Interview with Nazir Tanbouli
Nazir Tanbouli is an Egyptian artist from the Mediterranean city of Alexandria. He was born into a family of painters: his great uncle Lotfy El Tanbouli was one of the early Egyptian Modernists and his uncle Ibrahim El Tanbouli was a member of the Free Painters movement emerging in the 1970s, and still an active painter today.
Nazir Tanbouli studied interior and theatre design at Alexandria University School of Fine Arts, but before he even began his foundation year he was an exhibiting artist. From the first moment he could hold a pen in his hand, he has been drawing. He graduated from Camberwell in 2010 with an MA in printmaking and book art, and in 2011 he founded the award-winning artist-run Studio 75.
About drawing and ‘sensual geometry’
Nazir Tanbouli: I do what I do everyday for the last 30 + years. I draw every day. Just the chances are different, the places are different, the projects that my drawings might be involved in change, but the only things that does not change is that every day I sit at the table and draw.
Strangely enough, since I was 2 years old I got hooked on black, all black mediums – ink, pencil, graphite, markers, black acrylic…
Somehow with the simplicity of black on white paper, drawing becomes more of a practice of meditation or thinking, rather than doing art. Some people call it doodle – I wouldn’t like to say doodle. It’s more of; it’s a way of prayer, of meditation, a way of contact with your inner self. It’s a bit like drumming or writing your diary at the end of every night. It’s my every-night share of drawing that makes me stabilise things in my head and my thinking process. And while I’m doing that, drawings get to be produced – but it’s not mainly about making art. It’s thousands and thousands of A4 over the years and they’ve usually got all that I think of and they’ve got the progress of my life and the progress of my work, and my ambitions… that’s why they are very important. That’s why I keep them.
GM: So it’s like a diary or a journal? –
NT: No – it’s more of hieroglyphic or illustrated diary. Anyway I think they are the most important thing in my work, although I don’t usually exhibit any of them. Exhibiting is not the issue.
Drawing is a foundation for a lot of things and it can join a lot of things. At the same time, it can stand on its own as an art form. So, drawing being my art form provides me with individualism when I need to do my work on my own; I don’t need to join any other artists. At the same time, in doing drawing I can really join a lot of work and I love to join in co-operation with a lot of artists.
That’s why I think its really more interesting to be a drawer. It’s more open to practice a lot of things, you know, that link to drawing, because every visual can link to drawing.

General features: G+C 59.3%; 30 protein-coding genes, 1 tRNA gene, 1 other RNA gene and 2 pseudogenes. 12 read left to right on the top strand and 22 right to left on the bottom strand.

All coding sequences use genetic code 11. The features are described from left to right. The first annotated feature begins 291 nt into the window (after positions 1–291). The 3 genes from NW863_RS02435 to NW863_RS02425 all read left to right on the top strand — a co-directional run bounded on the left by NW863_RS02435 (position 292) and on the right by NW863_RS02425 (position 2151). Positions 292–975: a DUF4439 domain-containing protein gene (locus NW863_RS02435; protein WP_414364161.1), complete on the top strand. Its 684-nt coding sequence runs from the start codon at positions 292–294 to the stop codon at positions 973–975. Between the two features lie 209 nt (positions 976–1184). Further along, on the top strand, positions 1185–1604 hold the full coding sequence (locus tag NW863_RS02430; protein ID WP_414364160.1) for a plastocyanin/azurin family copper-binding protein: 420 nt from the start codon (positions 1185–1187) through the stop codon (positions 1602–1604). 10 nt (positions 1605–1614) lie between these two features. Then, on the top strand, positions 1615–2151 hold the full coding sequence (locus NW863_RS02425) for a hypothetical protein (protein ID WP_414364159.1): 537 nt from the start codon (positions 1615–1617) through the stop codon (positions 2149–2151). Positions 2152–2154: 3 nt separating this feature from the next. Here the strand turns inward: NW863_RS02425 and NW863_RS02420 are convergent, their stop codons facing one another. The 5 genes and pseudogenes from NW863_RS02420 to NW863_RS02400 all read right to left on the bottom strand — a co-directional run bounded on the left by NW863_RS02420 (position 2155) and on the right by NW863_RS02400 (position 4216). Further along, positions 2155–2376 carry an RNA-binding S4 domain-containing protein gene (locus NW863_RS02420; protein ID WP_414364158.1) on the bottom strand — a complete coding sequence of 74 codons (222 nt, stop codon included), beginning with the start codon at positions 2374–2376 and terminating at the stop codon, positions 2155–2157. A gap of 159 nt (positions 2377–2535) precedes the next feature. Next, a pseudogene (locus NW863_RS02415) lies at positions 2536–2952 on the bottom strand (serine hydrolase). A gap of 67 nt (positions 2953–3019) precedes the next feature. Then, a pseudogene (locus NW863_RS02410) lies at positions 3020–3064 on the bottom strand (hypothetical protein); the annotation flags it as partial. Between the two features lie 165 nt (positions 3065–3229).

GM: The thing you’re best known for here in the UK is murals – a couple in Nottingham, and in East London you did a number of them, including the massive King’s Land project, where you did murals on every one of 13 buildings. Why murals?
NT: What’s in it for me? Me enjoying the traffic getting slower near the mural, because people are looking at it while they’re driving! It’s like a pop tune that, you can’t help it, you have to listen. I enjoy that.
GM: How did you come up with composition for such large scale surfaces?
There is actually no composition. There is some certain system where the lines link to each other, and they could link forever, if the mural was one thousand metres…… Every single part is original, but when you practice drawing for mediation you learn to follow the logic of the line, not your own logic. So if you have no plan, start with a line; the line, as direction, as length, as width, as speed, as texture. The line will start to stimulate in your head its own logic, and you will build on this logic. And by the time you hook your brain to the logical equation of this line you started with, and the line that was based on it, it becomes just mathematical logic; but very sensual mathematical logic. It’s like sensual geometry.
GM: So you can apply this practice of sensual geometry to something 30 metres long?
NT: You can apply it to five kilometres long.
‘Young Egyptian art’
GM: Tell me about the influence of growing up in Alexandria, surrounded by Egyptian and Hellenic art. How does this affect your work?
NT: I discovered in the last few years that I’m deeply deeply deeply genetically involved with Egyptian art. All the time I used to think that I’m as far from it as possible, but when I left Egypt I discovered that I’m very close to Egypt how it used to be a couple of millennia ago. Now I know, I’m so Egyptian in my compositions, in my lines; my feelings are very, very very Alexandria-rooted. And somehow I started to like it.